No time for an original post today, but here's a perspective about the bailout. I don't necessarily agree with all of it (like the complete innocence of buyers and the conspiracy by lenders)--I just thought you'd find it interesting (this link also has a question about gold):
As Congress moves ahead with efforts to fix the mortgage mess — and head off another million or more foreclosures — a lot of readers are wondering: why should homeowners who got in over their heads get help from the government?
My question is this. It seems to me that too many people in this country are getting a free pass with this mortgage mess. I, for one, got a 30-year fixed loan, paid the fees, pay my mortgage on time and so on. But all these people who took the easy way, low payments for two years, zero down etc., are basically getting bailed out in some form or another, whether it be mortgage companies rewriting their loans, or doing a short sale. Where is my free money for doing it the right way in the first place and paying my bills like I agreed to? — Dave B., Sultan, Wash.
It’s absolutely a fair question.
There’s no doubt that some of the people who are now losing properties to foreclosure entered the market at the height of the boom, put little or no money into the transaction, planned to make a quick buck, and then got burned when the music stopped. They made a bet and lost. The government shouldn’t be expected to help them any more than it should be helping out losers at the craps table in Las Vegas.
The problem is that the lending boom — and in its latter stages it was a lending bubble, not a real estate bubble — swept up a lot of people whose only mistake was trusting a mortgage broker or lender who promised to get them started on the path to homeownership and then wrote them a loan that they knew was unsustainable. Is it really plausible that a novice homeowner could somehow dupe a chain of financially sophisticated players that included mortgage brokers, lenders, Wall Street firms packaging these loans into securities and the investors who bought them?
Unlike those of us who may be on our second or third mortgages, or who learned the hard way that some “trusted professionals” are neither, many first-timers got suckered. I’ve heard from hundreds of readers and talked to dozens who fall into this category. The issue of “personal responsibility” seems irrelevant when the transaction was so complicated it flummoxed even the Wall Street investors who bought these loans and are now writing off hundreds of billions of dollars.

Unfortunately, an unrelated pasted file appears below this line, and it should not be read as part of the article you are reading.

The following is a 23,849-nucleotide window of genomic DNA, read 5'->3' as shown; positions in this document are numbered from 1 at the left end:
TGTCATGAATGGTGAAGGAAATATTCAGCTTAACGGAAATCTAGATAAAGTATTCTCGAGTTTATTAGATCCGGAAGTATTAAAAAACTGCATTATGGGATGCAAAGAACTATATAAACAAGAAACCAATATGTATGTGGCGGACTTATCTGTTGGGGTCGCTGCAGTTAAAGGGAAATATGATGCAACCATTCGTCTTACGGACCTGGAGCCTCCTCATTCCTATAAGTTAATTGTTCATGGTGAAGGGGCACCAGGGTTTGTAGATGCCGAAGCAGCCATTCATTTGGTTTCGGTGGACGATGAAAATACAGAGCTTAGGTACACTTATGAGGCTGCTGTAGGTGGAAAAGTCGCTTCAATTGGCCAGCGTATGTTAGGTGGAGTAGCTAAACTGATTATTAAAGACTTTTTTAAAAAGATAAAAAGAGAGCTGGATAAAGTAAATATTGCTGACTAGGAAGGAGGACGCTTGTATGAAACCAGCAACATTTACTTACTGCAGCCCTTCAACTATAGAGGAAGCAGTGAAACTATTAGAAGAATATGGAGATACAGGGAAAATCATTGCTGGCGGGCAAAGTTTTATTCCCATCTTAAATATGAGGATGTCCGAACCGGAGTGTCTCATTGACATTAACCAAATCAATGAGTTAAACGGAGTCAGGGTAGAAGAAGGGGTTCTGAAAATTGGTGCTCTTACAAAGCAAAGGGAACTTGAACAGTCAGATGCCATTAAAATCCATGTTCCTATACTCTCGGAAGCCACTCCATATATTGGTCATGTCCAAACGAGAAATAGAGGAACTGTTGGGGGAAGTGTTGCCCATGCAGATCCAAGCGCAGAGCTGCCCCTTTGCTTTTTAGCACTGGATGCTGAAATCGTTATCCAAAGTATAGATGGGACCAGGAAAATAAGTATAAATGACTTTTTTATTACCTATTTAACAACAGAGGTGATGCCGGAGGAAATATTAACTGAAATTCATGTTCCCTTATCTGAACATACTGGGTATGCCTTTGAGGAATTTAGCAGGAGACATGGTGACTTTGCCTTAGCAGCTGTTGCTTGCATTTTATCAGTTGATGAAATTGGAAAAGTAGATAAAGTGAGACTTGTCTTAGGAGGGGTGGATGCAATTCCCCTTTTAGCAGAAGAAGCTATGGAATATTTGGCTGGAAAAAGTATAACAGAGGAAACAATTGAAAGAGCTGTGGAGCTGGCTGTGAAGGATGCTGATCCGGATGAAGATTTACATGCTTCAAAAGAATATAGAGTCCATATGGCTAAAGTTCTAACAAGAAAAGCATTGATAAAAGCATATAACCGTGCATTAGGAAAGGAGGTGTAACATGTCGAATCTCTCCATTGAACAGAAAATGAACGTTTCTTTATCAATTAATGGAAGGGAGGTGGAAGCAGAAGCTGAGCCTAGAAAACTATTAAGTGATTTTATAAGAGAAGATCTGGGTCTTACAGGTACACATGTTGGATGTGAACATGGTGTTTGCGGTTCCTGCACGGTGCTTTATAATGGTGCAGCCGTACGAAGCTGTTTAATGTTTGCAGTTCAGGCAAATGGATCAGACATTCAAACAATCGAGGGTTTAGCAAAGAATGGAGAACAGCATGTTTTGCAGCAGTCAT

It turns out that, so far, very few mortgages have been rewritten with more favorable terms. True, there are short sales going on, in which the homeowner sells the house before foreclosure begins and the lender agrees to take less than the loan’s full value. But many of the appraisals on which those loans were based were fraudulently inflated — to benefit the lender and mortgage broker, not the buyer. In any case, I’m not sure how a short sale qualifies as a bailout: The homeowner loses everything.
It’s also worth considering the “bailout” that’s been extended to the lenders who made these bad loans in the first place. Even before the $30 billion taxpayer-backed rescue of Bear Stearns, the Fed had been flooding the banking system with cheap money to help lenders recover from the bad decisions they made. And in many cases, these loans were so highly "leveraged" — made with borrowed money — that the investment bankers churning them out had essentially no money down either.
At some point, you also have to consider the issue of protecting the value of your home. If another 1 million to 2 million homes are foreclosed in the next 12 months, it’s hard to see how the housing market will be able to recover. That means the value of all of our houses will continue to fall and the economy likely will slide along with them.
Think of it this way: If your house was in the path of a wildfire, would you object to the fire department putting out the fire on your neighbor’s house to protect yours?